The Ways Things Go by @rozripleywrites is a Spring Break Bookapalooza pick #LGBTQ #romance #giveaway
Title: The Ways Things Go
Author: Roz Ripley
Genre: LGBTQ, LGBTQ romance
Luke is a bisexual boy with a rough past. He has dealt with a lot of abuse, causing issues that follow him into adulthood. As he navigates through the hardships the world throws at him, Luke must learn to trust himself and others. When love enters his life, he finds himself struggling to accept that he, too, deserves good things.
Luke parked on the side of the street and spotted Jesse waiting for him on a bench. He stepped out of the car with his baseball bat and went over to him. Jesse stood up to greet him. “Hey! Wow, you look exactly the same,” he said.
“I dunno. I’ve only seen you in the night scene. I thought maybe you’d dress differently, but no. You’re wearing the same thing you always do.”
The thing Luke always wore was his jacket, a t-shirt, and jeans. Jesse was dressed in a floral pattern shirt that exposed a bit of his stomach, which was clearly designed for women, and a pair of light blue capris. “You look kinda different.”
Jesse smiled. “Good different?”
Yes. “I dunno.” He noticed something slung over Jesse’s shoulders. “What’s that?” he asked, pointing to it.
“Oh, this is my camera!” Jesse said happily, patting the camera bag affectionately. “What’s the bat for?”
“You said people call you stuff in the streets.”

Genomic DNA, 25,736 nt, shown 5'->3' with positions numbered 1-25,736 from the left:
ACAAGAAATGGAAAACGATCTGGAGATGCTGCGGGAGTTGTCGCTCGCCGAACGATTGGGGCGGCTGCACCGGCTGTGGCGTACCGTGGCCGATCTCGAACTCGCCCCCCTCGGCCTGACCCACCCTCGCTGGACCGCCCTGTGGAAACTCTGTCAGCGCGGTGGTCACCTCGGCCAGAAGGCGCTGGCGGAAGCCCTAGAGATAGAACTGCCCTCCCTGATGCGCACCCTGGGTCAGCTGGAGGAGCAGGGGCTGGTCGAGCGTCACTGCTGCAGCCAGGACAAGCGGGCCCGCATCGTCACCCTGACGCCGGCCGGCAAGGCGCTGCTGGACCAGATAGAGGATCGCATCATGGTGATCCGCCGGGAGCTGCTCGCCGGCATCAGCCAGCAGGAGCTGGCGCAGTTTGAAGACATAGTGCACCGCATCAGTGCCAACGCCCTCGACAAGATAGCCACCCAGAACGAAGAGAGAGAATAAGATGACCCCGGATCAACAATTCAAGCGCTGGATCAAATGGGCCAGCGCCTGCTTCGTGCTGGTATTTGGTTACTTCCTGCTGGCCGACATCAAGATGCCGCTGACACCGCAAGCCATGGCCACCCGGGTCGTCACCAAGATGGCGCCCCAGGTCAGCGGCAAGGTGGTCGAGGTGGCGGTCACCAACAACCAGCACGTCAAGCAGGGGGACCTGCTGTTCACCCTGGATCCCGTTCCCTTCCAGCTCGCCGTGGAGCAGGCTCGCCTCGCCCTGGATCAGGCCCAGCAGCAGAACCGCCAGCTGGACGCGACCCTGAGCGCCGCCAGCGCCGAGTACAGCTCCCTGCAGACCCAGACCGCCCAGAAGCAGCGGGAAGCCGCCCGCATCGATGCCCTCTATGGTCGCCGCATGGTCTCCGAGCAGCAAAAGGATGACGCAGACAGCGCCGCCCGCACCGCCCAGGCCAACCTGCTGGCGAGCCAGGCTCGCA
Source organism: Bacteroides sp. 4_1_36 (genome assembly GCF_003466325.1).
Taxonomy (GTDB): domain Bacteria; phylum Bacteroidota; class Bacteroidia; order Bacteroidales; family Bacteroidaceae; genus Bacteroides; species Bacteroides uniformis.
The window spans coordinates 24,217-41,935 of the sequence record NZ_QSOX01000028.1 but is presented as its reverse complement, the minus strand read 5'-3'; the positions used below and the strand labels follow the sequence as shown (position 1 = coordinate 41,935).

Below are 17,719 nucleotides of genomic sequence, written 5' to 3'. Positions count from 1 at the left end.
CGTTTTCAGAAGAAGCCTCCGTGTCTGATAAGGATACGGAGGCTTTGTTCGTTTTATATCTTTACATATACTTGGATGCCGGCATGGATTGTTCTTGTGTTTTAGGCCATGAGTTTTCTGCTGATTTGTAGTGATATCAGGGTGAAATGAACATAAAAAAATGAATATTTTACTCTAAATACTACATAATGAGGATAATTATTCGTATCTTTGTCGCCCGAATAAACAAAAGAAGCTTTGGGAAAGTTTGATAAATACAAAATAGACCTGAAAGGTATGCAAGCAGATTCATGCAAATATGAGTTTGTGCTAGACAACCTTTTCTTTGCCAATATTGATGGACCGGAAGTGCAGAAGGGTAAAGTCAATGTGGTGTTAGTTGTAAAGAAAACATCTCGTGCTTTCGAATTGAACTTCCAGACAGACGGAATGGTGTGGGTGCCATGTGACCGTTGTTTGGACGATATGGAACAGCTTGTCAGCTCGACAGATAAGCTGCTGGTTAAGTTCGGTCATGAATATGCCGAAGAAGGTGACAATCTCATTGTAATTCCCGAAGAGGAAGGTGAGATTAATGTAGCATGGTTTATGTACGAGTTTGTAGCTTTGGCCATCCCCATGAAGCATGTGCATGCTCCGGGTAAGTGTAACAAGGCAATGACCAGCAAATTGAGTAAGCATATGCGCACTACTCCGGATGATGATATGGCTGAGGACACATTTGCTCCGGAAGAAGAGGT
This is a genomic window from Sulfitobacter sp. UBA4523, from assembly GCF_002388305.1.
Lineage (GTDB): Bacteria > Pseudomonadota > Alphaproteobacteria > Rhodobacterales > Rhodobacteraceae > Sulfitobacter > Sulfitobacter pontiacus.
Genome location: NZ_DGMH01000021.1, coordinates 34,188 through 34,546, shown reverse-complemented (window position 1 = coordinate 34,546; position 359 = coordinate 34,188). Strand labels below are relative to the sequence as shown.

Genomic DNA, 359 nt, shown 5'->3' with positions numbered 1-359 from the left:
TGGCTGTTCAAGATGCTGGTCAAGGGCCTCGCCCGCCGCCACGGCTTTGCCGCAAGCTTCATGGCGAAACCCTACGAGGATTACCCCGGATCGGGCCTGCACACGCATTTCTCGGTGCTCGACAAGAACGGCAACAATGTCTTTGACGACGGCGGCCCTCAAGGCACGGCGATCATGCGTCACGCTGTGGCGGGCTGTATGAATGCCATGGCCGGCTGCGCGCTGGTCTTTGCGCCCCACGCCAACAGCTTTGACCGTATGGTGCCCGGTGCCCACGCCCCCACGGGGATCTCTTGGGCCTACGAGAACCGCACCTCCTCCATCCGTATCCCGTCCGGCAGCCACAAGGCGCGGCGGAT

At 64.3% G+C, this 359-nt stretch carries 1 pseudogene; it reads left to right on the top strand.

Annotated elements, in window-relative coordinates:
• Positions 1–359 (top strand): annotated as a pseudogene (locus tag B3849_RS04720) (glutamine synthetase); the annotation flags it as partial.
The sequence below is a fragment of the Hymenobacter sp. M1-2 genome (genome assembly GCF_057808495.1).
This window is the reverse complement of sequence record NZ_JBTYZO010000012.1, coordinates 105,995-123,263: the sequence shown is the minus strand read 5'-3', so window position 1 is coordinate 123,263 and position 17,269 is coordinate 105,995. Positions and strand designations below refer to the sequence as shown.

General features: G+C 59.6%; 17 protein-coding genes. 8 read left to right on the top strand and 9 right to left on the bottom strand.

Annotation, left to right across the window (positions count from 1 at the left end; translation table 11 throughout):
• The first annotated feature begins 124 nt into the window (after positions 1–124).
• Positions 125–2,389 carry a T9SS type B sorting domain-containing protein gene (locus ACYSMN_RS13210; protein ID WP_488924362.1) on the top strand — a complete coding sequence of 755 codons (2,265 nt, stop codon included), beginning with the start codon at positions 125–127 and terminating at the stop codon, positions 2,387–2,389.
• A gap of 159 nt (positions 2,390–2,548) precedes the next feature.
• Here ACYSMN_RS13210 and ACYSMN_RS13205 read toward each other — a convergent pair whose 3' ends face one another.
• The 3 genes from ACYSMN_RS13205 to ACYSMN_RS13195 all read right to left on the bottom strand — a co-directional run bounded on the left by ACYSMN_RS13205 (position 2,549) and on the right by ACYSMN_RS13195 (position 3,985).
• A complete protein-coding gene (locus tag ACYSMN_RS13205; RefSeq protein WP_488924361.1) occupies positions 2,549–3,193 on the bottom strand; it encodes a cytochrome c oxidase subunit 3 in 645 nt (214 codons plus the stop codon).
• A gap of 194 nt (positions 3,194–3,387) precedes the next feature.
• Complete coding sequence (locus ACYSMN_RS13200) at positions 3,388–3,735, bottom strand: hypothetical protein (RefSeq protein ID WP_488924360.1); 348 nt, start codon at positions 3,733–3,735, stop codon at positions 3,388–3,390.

“This is for if that happens,” Luke explained, swinging the bat back and forth a bit.
Jesse stared at him blankly. “You’re gonna…hit people with it?”
“Are you serious?”
“Why wouldn’t I be?”
“No, no, no. You can’t do that.”
“Oh, I can. I can.”
“No. I won’t let you.”
“You can’t stop me.”
“Go put it back in your car.”
“Don’t worry, okay? I only hit people who look like they can take it.”
Jesse sighed heavily. “Just leave it, please. I’d feel better if you did.”
“Please.” He put his hands together and pouted. “Please.”
Luke wondered why he was so weak for this boy. “Ugh, fine! But if someone calls you something, I’m gonna punch them in their fucking face.”
“Thanks, babe,” Jesse said sweetly, then watched Luke go back to his car and put away the baseball bat. Luke put his hands in his pockets, and they walked down the sidewalk toward the stores on the other end of the street. Jesse put his hand out to stop Luke in his tracks. “Look,” he said, pointing to the ground.
“What?” He looked at the spot Jesse was pointing at. There were cracks in the cement, and growing from the cracks was a single yellow flower.
“See that flower?”
“What does that make you feel?”
Luke was confused. “What?”
“The flower growing through the cement. What does it make you feel?”
“It makes me sad that there aren’t that many flowers around. It seems lonely, kind of like how you can feel lonely in the city despite being surrounded by so many people.”
“But it also amazes me that a single flower was able to make a home in a place where it doesn’t quite belong. Life finds a way. It’s beautiful.” He took out his camera and snapped a photo of it, then kept walking.